The OFT has provided examples of practices that are likely to comply with each principle and those that are less likely or unlikely to comply. However, the examples provided present a stark example of either good or bad practice and so may be of limited use to studios or platforms whose practices may fall somewhere between the two. Further guidance from the OFT may be required.


It is clear from the OFT’s general notes on the principles that it views compliance with the principles as being the responsibility of both studios and platforms, albeit that the primary responsibility is allocated to either the studio or the platform, depending to the principle concerned. For example, primary responsibility for complying with Principles Four to Seven falls almost entirely on studios, but platforms that are aware of a studio’s failure to comply with these principles have an obligation to take prompt action to minimise the risk of consumer harm.


If the CMA suspects a breach of the principles there is a range of actions that it could take, from the collaborative to the more draconian, such as issuing court proceedings. Whilst the latter has always been viewed as a last resort by the OFT, it will be interesting to see whether the CMA adopts the same approach when it takes over responsibility for enforcing the principles in April.

Currently, consumers do not have a direct right of action against studios or platforms that have subjected them to aggressive or unfair practices. However, plans to introduce such a direct right of action are currently being considered by the government. If introduced, direct right of action for consumers could give rise to more claims against studios or platforms as a minor breach of the principles could result in a consumer bringing an action against the offending studio or platform.


The OFT has said that it is confident that the principles are consistent with the laws of ‘most key jurisdictions’ – we will need clarity on what the OFT means by ‘most key jurisdictions’ – and it’s likely that principles similar to the OFT’s principles will come into effect in those jurisdictions to create a level playing field.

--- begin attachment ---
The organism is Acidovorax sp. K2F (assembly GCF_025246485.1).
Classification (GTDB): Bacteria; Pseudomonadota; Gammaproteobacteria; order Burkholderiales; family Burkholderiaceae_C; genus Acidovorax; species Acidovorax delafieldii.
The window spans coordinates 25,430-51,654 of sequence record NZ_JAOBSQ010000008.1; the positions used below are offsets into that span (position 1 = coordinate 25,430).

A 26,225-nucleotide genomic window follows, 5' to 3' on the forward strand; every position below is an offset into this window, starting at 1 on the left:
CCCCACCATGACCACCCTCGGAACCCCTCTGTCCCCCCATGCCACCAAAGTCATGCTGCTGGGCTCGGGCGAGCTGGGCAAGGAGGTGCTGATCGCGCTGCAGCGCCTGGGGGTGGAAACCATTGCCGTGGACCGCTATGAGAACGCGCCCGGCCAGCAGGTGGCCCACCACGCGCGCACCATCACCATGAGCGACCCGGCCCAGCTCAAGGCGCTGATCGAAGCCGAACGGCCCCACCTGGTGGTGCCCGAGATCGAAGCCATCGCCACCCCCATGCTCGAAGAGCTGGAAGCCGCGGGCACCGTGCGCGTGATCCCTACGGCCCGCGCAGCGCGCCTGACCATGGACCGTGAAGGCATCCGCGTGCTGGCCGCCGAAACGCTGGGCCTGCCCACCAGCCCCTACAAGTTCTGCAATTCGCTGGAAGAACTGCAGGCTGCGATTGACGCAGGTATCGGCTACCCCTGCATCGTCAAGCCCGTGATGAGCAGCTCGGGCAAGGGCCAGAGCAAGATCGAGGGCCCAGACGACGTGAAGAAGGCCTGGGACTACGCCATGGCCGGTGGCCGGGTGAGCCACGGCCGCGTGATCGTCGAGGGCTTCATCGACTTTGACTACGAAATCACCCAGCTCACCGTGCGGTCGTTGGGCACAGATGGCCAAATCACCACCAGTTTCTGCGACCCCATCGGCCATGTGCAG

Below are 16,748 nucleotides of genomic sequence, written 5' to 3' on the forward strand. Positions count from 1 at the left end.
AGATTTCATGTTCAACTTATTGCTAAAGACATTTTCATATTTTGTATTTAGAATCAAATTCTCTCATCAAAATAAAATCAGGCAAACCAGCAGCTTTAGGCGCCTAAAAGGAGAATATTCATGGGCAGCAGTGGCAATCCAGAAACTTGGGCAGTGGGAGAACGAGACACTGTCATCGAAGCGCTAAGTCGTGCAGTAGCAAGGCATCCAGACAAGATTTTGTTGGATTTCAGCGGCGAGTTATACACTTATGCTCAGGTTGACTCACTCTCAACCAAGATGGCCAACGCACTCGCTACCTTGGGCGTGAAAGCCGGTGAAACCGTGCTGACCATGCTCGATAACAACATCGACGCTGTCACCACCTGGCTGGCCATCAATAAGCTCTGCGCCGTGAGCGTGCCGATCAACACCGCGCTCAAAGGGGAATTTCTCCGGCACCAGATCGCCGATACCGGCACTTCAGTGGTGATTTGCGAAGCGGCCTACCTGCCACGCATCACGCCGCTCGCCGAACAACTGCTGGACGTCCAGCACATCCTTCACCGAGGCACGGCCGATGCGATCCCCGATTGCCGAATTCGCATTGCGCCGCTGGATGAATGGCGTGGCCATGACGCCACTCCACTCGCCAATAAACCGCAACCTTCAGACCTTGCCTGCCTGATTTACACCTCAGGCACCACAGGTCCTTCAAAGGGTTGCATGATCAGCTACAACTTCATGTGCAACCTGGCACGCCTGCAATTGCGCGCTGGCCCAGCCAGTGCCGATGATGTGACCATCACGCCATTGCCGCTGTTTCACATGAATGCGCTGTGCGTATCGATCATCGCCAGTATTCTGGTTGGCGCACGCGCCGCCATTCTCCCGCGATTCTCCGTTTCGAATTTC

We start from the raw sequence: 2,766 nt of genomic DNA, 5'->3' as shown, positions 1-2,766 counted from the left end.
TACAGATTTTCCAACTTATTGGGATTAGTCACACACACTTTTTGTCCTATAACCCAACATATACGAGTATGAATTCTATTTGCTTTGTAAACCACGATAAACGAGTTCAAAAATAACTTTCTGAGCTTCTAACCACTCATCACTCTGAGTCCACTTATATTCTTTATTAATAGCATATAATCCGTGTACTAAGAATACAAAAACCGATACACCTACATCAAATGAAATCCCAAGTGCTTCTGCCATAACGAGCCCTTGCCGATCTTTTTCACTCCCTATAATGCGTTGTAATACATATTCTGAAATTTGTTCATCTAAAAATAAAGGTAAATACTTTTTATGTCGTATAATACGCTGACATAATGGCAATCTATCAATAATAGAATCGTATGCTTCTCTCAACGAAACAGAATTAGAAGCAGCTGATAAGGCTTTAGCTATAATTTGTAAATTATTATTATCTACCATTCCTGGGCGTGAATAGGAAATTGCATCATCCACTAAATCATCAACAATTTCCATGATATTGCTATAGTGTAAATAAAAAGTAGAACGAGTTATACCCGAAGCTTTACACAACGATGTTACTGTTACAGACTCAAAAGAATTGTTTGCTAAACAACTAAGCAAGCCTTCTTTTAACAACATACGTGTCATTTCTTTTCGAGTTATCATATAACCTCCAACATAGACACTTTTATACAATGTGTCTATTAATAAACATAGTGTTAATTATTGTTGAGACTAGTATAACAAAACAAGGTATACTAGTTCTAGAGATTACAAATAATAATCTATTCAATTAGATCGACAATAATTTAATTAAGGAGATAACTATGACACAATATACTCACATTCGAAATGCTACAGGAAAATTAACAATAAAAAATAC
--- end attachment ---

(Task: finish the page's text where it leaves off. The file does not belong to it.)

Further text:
Care will need to be taken to ensure that the OFT’s principles are not considered to be more restrictive than any equivalent principles that are released in such other jurisdictions so that the UK’s games industry is not placed at a competitive disadvantage.

Alan Moss is a partner at London law firm Harbottle and Lewis and a specialist in film, television and interactive entertainment.


Principles One to Three require studios and platforms to be more transparent and accurate about the game, the costs associated with a game – including the costs of any in-game purchases that may be made – and the studio that made the game available. This information needs to be provided up-front so that consumers can make an informed decision about whether or not to purchase or download a game, or any in-game content.

Principles Four and Five require studios to make the commercial intent of any in-game message clear to the consumer at the outset so that consumers are not misled into thinking that payments are not required to progress in a game when they are or that payments are required to progress in a game when that is not the consumer’s sole option.

Principles Six and Seven aim to prevent studios from including ‘aggressive practices’ in their games or practices which put pressure on or urge children to make purchases or pressurise other people to make purchases for them. The younger the child the more care studios will have to take to avoid breaching Principles Six and?Seven.

Principle Eight makes it clear that it is not acceptable for payments to be made without the informed consent of the person who owns the bank account from which any payments are debited. Opt-out consent will not be sufficient and consumers must explicitly acknowledge their obligation to pay at the point of sale of each purchase.